Usually when we say the single word tea, we are talking about regular black tea. All other teas have two words to describe the type of tea, e.g., Masala Tea, Honey Dew Tea, Ginger Tea, Lemongrass Tea, Mint Tea, etc.
If you are in a foreign and want to order a tea, one of the three words (te, chay or cha) will get you a tea. What is called commonly tea may have a different way to brew and serve from country to country, but it will be a tea.
The name Camellia is the Latinized surname of the botanist Georg Kamel, and sinensis means Chinese in latin.
In the surroundings of the Yu Garden (aka as Yu Yang) in Shanghai there are many tea shops mostly for tourists that want to taste different teas and buy some for use or as a gift. For many people this is the first time they experience the Chinese teas. The shop area is an old part of the town that keeps the traditional buildings in very good shape and clean.
The tea quality is average to good, enough to be a nice drinkable tea. In the shops they always serve free tea. They make nice demonstrations on how to prepare and drink tea. Visitors sit around the table to enjoy the teas without obligation to buy. It is always fun to go to those stores and spend time tasting teas, also buying gifts, ceramic and utensils for tea making. There are always something to enjoy and learn.
Here are few pictures of a typical tea shop. The key area is a large wood table carved with multiple levels. The table has a place to brew the tea, serve and store all accessories for tea making. The water is heated with the electric kettle allowing to have always the water in the proper temperature for each type of tea. There are channels in the carved wood to collect the water spilled from the cups. The water is directed to small holes that convey the water to the bottom of the table where it is collected in a glass container.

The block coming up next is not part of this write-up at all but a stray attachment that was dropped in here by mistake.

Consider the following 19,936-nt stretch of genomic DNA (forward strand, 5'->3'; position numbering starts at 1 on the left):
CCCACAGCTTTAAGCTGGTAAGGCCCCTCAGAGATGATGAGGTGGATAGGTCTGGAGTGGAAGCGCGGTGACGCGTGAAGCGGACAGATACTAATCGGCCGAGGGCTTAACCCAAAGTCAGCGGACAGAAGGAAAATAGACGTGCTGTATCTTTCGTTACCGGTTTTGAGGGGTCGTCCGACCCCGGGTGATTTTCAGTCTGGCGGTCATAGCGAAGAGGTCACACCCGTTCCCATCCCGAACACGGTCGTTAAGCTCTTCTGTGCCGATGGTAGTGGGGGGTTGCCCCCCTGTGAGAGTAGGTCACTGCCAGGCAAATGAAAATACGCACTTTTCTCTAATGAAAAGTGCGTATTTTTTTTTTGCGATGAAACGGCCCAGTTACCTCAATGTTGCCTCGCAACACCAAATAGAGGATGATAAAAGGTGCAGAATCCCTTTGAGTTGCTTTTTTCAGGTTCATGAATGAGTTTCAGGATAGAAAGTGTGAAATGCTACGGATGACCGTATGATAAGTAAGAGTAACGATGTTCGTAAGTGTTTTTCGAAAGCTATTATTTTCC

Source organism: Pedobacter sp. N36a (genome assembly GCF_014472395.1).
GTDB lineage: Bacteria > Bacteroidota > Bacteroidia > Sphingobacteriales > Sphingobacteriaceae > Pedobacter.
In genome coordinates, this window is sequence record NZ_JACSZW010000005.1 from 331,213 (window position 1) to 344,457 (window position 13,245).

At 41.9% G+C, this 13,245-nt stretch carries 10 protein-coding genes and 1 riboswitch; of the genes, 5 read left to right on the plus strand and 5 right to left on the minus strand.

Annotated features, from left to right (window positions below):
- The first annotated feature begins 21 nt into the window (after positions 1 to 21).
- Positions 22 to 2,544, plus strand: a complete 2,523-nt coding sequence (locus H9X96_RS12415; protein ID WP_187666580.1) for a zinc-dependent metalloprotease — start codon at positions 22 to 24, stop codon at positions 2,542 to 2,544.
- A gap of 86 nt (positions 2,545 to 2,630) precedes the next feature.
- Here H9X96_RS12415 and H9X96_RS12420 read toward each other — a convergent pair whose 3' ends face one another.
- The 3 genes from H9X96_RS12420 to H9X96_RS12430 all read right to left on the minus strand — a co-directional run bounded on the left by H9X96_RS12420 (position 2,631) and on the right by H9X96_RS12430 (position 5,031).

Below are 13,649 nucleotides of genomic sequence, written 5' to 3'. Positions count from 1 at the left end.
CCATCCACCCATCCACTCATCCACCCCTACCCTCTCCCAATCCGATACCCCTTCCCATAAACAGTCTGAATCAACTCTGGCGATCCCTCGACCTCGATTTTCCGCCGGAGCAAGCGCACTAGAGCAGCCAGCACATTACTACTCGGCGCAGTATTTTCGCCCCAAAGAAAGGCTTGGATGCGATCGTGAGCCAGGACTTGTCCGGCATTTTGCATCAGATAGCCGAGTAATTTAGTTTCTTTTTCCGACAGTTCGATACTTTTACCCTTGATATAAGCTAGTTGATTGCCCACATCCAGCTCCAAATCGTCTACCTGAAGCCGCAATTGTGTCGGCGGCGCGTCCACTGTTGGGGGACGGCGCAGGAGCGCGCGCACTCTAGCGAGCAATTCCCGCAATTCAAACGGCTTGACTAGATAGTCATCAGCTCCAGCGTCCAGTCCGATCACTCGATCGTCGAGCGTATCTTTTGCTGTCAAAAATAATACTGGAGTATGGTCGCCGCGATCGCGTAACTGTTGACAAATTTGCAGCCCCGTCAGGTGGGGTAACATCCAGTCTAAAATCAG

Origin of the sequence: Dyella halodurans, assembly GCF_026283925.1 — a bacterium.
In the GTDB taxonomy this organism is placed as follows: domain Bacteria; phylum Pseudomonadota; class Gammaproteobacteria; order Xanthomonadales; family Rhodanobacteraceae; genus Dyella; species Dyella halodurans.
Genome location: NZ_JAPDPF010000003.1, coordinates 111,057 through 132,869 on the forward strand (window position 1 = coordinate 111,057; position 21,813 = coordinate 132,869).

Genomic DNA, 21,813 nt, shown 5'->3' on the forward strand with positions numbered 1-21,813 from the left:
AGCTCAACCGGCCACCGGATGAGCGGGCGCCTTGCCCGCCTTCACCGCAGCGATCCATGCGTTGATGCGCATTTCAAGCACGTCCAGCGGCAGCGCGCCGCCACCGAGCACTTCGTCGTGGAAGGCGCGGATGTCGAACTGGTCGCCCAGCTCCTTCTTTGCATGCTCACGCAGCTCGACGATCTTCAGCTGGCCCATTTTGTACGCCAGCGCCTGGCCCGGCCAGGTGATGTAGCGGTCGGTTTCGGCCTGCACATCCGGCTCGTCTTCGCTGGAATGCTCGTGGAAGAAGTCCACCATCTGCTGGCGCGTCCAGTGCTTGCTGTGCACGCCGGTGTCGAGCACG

The stores usually have many types of teas, ceramic pots and wood utensils. Most of them have everything needed for tea starters.
It is typical to have girls serving and selling tea. They are very polite, educated and speak good English. They have a reasonable knowledge of the teas and know how to sell pretty well. The tea packaging is very nice, either in nice boxes or cans.
The Hu Xin Ting (Huxing Ting) is probably the oldest teahouse in China. It is situated on the middle of a pond in the Yu Garden area (Yu Yuan Garden) in Shanghai.
The name Hu Xin Ting means lake pavilion. Last month I had the opportunity to be there early morning to appreciate a nice green tea, have a quite time and take few pictures. During the day the place gets very crowded and there is a long waiting time for tea, particularly during the Summer months. The most popular teas are the Jasmin and flower teas. There is a small shop on the front where teas, cups, teapots and sets are sold at a reasonably good price.
Since 1996 I had the opportunity to visit few times this tea house. It seems that no change happened. The tea quality and service are excellent with the perfect atmosphere.The Hu Xin Ting is the must go place for tea aficionados.It has the quality and tradition needed to make it a unique experience.
The tea house is on the pond, connected to land with the Bridge of Nine Turnings. The pond has red and yellow carps plus lotus.The building has different sections with nice set ups and decorations. The round and rectangular tables are made of rose wood with marble tops. The open space provide a nice view of the small lake and garden.
The green tea is served with hot water directly to the leaves, not an optimal condition for brewing the green tea. The bottle of hot water is available for refill. The snacks are a mixture of sweet/sour dried fruits, hard salty tofu squares and quail eggs, which are a typical Chinese delicacy.